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Surviving the sinking of the Tuscania

March 15, 2018 GMT

Editor’s note: The year was 1918. America was embroiled in World War I, women were pushing for the right to vote, and a flu pandemic would soon devastate the country. Our Throwback Thursday takes a look back at our most popular stories from this month in history, from the quirky to the heartbreaking.

Last month, we read about a Wilmington man fleeing a mob after making unpatriotic statements about the sinking of the Tuscania, a commandeered luxury liner carrying American troops. On Feb. 5, 1918, the Tuscania, was torpedoed by a German submarine, leading to the deaths of 210 of the more than 2,000 people on board. This letter, written immediately before and after the attack and published March 14, 1918, captures both the tedium of life onboard and the drama of the ship’s sinking. Kimball and his fellow survivors were transported safely to Ireland after being rescued, while the wreck of the Tuscania remains at the bottom of the Irish Sea.

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Survivor of the Tuscania; experiences

A letter from Lt. J.C. Kimball, a Joliet physician and a first cousin of T. M. Foley of the Kankakee Ice, Feed & Fuel Co., tells of adventures after sinking of the Tuscania.

The letter indicates the attack was an entire surprise and was made during severe weather. Dr. Kimball was in company with the 20th Engineers. He was in the water for six hours before being rescued by a British trawler, but suffered no ill effects from his experiences. He also was able to save his kodak, razors and field glasses.

Tells of voyage

He writes shortly before the attack: “We are still on board ship, which by the way is rocking and swaying crazily and adds nothing to the comfort of myself and the others. Still, it has its advantages, I am told, as the submarines cannot operate effectively in such weather.

“I was half sick the first few days out, but have found my sea legs now. So, outside of hanging on to everything that is hangable on to, when moving around, and the discomfort of having to chase one’s soup around the dish, or one’s plate across the table, we get along quite well. As I am writing this, I hear quite a noise nearby and laughter. Evidently someone went down the stairs hurriedly and in an undignified manner. The other day at dinner one of the men tumbled out of his chair and under a nearby table when the ship rolled. He got up, rather sheepishly, and after rubbing his head for a while, sat down and finished his dinner. Another fellow got a plate of soup in his lap. Then the sideboards were put up and the chairs chained to the floor, which helped some.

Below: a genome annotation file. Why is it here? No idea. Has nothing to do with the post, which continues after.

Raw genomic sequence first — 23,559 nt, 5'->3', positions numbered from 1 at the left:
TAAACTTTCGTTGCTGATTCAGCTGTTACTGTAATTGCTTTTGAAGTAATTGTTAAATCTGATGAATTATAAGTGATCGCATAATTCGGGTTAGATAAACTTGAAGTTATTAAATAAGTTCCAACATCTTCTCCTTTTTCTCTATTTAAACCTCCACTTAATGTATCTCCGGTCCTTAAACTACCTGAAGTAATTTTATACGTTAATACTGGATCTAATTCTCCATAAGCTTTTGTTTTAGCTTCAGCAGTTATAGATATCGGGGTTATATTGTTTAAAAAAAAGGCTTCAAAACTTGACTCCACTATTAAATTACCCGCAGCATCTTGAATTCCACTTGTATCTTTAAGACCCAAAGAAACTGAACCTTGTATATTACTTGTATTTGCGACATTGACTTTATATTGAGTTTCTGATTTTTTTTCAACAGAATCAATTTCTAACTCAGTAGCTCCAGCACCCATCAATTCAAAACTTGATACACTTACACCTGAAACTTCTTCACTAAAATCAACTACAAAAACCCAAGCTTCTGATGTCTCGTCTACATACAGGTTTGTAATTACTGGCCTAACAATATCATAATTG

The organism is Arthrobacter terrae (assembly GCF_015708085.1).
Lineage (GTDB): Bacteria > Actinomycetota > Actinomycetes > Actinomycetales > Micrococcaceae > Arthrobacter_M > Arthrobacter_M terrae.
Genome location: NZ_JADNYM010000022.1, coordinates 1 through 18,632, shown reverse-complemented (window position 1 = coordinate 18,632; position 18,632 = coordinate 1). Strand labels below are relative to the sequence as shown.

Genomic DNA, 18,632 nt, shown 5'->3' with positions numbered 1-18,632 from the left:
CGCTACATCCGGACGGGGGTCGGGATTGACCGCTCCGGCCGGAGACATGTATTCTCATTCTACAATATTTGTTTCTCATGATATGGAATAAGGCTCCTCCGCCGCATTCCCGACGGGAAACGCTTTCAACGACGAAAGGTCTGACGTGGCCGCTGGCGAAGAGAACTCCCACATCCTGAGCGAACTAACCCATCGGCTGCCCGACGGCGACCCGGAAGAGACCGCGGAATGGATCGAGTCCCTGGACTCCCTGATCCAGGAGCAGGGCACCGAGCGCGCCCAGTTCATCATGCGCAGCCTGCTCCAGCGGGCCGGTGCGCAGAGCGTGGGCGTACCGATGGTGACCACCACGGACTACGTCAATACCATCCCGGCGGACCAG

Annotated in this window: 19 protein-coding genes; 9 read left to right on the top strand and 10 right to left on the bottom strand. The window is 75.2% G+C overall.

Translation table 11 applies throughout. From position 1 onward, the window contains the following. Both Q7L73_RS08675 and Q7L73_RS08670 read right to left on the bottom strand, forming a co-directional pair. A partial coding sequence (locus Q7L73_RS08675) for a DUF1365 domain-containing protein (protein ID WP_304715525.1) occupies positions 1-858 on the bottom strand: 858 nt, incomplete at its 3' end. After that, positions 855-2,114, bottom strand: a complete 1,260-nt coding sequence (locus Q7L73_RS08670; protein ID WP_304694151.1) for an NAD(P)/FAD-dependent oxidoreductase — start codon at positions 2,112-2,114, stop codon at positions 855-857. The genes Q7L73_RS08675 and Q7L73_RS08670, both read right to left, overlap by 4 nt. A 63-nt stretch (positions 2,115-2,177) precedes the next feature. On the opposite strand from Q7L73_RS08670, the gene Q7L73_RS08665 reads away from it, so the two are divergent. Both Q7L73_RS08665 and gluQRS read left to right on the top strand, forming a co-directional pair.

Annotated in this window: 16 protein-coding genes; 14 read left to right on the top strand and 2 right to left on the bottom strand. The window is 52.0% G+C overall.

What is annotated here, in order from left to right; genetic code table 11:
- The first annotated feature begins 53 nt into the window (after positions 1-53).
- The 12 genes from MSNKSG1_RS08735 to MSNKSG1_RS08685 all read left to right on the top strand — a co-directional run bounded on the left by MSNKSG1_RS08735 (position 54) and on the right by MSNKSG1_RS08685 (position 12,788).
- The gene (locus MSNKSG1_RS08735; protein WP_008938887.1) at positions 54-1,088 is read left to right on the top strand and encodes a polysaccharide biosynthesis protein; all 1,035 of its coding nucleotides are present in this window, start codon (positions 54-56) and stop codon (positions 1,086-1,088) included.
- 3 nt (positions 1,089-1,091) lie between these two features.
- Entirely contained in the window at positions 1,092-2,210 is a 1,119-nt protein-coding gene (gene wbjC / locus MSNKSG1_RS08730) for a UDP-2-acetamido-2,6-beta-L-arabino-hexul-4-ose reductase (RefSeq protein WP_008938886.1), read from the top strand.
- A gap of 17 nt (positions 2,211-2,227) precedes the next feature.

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Never intended for sailor

“I am sure that I was never intended for a sailor and there are a great many more like me on this ship. The ceaseless motion of the engine around and about me gets on my nerves, until a place that stays put seems like the last word of real comfort.

Isolation seems strange

“It seems strange to be isolated as it were; no papers, with only once in a while a stray bit of news passed around. This is generally what is picked up by the Marconi man and it is seized upon avidly and usually furnishes much food for argument and speculation. We are all wondering how things are doing in the world round about us and it almost seems that we were a part of another sphere.

“From the gossip and from indications, we will be landing soon. There are is much that is interesting to tell about this voyage but nothing really starting yet. We must not write anything but the most indefinite sort of a letter, which is proper of course.

Tells of experiences

“The letter is continued following the sinking of the Tuscania by the German submarine: “I will try to finish my letter, or perhaps I had better say write the sequel. No doubt the accounts of the sinking of our ship have been published in the papers at home, but my cablegram has reassured you of my safety long before this will reach you.

“To go into details, of course, is out of the question. Suffice it to say that I, plus those with me in that boat, had all the thrills that can come to the average. I am surprised to find that after spending six hours in the water ‘on my own,’ wet to the skin and cold, awaiting rescue, that I felt practically no ill effects aside from the weariness due to the unusual exertion.

“My boat drifted about five hours before the trawler found us and I was wet and cold, it was miserable weather. The rescue ship looked about like, I imagine, the Pearly Gates would appear, when she pulled up alongside of us.”